VTT: Textile waste can be made into fabrics even better than the original

Altkleider-Container (Foto: ©Rudolpho Duba / http://www.pixelio.de)

Helsinki, Finland — The dissolving of textile waste offers the opportunity to return large volumes of waste to textile production. Novel and efficient methods will be able to recover cellulose molecules, providing one way of resolving the limitations soon to be placed on the use of landfill sites. Such methods will also serve to promote the efficient use of materials. VTT Technical Research Centre of Finland is currently developing methods for handling large quantities of textile waste material.

Finland, as with other countries in the EU, must make decisions on the future treatment of textile waste. The EU Directive set in 1999 contains quantitative restrictions for phasing in with regard to biodegradable waste deposited at landfill sites. The practice of taking textile waste to landfill sites will be brought to an end by regulations entering into force in Finland on 1 January 2016.

Methods for restoring worn-out fibre

VTT, Aalto University and Tampere University of Technology are together developing novel recycled textile fibres in the Design World of Cellulose project, a major technological opening of Tekes – the Finnish Funding Agency for Technology and Innovation.

“Although reuse of textiles and mechanised recycling methods ease the burden on the environment, the textile mass also includes material in poor condition or heavily soiled, limiting the opportunities for recycling. The new methods multiply the utilisation possibilities,” says Research Professor Ali Harlin of VTT Technical Research Centre of Finland.

VTT is developing methods for restoring worn-out fibre to good-as-new condition. Research scientists are currently working on methods for separating the cellulose molecules contained in textile waste, such as cotton, using efficient and environmentally friendly solvents. Even the molecules of old and worn fibre qualify for reuse. The fibrous components of worn fabric can be separated and returned to textile production as raw material. The end result can be a product of equivalent quality to the original, or even better.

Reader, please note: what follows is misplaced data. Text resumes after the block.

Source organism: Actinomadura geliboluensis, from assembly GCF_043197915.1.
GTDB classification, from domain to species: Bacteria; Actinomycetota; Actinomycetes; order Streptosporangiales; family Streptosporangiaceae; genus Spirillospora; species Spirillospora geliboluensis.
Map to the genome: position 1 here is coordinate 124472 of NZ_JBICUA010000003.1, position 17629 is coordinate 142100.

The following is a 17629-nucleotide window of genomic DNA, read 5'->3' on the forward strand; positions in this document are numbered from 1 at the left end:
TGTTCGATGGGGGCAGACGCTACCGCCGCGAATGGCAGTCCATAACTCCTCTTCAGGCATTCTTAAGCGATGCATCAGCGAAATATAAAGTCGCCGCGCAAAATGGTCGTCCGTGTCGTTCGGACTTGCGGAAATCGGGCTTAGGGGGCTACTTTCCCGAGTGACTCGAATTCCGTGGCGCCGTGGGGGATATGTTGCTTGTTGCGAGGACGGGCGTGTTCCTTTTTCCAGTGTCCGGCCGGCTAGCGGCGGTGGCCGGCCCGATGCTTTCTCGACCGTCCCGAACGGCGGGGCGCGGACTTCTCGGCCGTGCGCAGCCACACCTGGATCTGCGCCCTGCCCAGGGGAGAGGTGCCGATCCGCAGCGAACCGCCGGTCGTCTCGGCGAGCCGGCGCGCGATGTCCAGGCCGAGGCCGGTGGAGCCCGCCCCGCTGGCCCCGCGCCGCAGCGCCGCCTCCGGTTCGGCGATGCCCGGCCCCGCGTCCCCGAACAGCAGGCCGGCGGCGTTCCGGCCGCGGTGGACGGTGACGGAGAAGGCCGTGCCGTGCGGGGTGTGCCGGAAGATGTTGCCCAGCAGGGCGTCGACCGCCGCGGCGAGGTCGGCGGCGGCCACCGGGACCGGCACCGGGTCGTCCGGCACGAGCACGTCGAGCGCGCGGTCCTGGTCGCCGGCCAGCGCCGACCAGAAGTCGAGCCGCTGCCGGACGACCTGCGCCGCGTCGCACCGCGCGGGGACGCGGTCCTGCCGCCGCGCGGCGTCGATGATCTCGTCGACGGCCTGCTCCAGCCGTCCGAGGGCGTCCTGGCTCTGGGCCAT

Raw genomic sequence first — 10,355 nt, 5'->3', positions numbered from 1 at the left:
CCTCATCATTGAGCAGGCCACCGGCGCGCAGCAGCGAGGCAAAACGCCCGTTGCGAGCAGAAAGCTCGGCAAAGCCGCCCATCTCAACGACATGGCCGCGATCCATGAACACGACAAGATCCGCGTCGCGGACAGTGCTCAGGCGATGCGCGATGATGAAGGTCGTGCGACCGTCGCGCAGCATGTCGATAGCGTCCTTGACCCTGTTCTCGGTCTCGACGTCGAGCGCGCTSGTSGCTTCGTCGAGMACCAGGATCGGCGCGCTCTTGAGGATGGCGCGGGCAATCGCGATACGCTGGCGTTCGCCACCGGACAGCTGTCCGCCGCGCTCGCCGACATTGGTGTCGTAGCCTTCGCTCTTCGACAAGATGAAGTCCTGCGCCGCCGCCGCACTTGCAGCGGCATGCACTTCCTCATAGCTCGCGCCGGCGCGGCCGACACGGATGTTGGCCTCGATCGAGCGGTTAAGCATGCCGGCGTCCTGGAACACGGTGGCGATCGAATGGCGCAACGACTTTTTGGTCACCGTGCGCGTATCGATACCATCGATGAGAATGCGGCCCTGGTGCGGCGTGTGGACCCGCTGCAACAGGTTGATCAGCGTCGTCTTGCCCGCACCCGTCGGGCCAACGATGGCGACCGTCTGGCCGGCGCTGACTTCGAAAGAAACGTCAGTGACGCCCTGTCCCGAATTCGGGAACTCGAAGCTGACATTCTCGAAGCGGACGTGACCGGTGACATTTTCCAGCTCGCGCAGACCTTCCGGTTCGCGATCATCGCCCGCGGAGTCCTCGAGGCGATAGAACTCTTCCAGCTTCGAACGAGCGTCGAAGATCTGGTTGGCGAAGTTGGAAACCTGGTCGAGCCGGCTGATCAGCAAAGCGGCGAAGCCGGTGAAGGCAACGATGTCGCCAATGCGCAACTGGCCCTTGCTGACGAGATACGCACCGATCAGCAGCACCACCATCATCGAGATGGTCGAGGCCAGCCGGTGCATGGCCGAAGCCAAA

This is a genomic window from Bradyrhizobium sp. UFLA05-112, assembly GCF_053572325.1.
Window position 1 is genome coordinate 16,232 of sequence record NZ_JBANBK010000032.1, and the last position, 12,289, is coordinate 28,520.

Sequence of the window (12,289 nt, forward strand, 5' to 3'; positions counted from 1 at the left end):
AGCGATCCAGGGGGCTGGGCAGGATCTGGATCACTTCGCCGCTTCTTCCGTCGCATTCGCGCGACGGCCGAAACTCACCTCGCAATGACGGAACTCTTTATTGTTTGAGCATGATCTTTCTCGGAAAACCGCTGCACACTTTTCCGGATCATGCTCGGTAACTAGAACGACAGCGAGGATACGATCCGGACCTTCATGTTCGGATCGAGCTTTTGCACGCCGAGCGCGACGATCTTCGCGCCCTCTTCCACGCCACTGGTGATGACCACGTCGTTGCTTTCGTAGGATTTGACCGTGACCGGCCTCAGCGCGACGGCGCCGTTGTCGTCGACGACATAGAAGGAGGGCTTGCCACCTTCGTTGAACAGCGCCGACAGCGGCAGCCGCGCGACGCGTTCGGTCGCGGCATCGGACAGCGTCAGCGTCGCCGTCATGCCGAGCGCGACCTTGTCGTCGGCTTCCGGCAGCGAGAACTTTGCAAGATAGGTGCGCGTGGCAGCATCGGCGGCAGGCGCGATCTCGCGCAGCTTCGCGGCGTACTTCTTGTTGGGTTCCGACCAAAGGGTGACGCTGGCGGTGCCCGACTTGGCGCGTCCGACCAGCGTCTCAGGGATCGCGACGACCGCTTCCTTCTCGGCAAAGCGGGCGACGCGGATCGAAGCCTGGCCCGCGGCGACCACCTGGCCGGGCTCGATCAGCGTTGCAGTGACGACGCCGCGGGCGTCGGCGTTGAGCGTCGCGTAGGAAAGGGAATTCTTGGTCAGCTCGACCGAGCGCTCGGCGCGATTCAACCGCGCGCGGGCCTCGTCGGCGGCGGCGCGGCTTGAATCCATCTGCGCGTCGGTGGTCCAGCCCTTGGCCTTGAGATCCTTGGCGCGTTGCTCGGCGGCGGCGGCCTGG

Normal polyester remaining

Several methods exist for dissolving cellulose, and these have seen notable development over the past decade. One example of such a method is Aalto University’s Ioncell-F, which uses ionised solvents developed together with the University of Helsinki. VTT’s role in the project covers cleaning the textile mass and preparing the cellulose in a suitable form for solvent application, while Aalto University develops the spinning processes.

VTT is developing methods for the recycling, decolouring, bleaching and dissolving of textiles. Textiles are fed into the process both intact and as loose scraps. Colour is then removed and the solubility of the cellulose increased. After the application of solvents and removal in solution, the recovered cellulose is then spun into fibre. The remaining fibrous material is normally polyester, which can be melted down and used in the preparation of fibres and composites.

“The manufacture of hygiene products and technical textiles will be possible in the very near future because the solvent, after decolouring, is also applicable in the recycling of pulp, for example from waste packaging. The manufacture of clothing textiles will take a little longer, but in any case this will not represent a major change for the textile industry,” says Research Professor Ali Harlin from VTT.

Growing amount of waste

Finland consumes around 70,000 tonnes of clothing and household textiles each year. Estimates suggest about 30 percent of consumption is reused, with about 14 percent sent for recycling. The amount of textile and clothing waste in the Helsinki metropolitan area grew by 14 percent between 2007 and 2012 (8.9 > 10.2 kg/inhabitant/year).

Source: VTT Technical Research Centre of Finland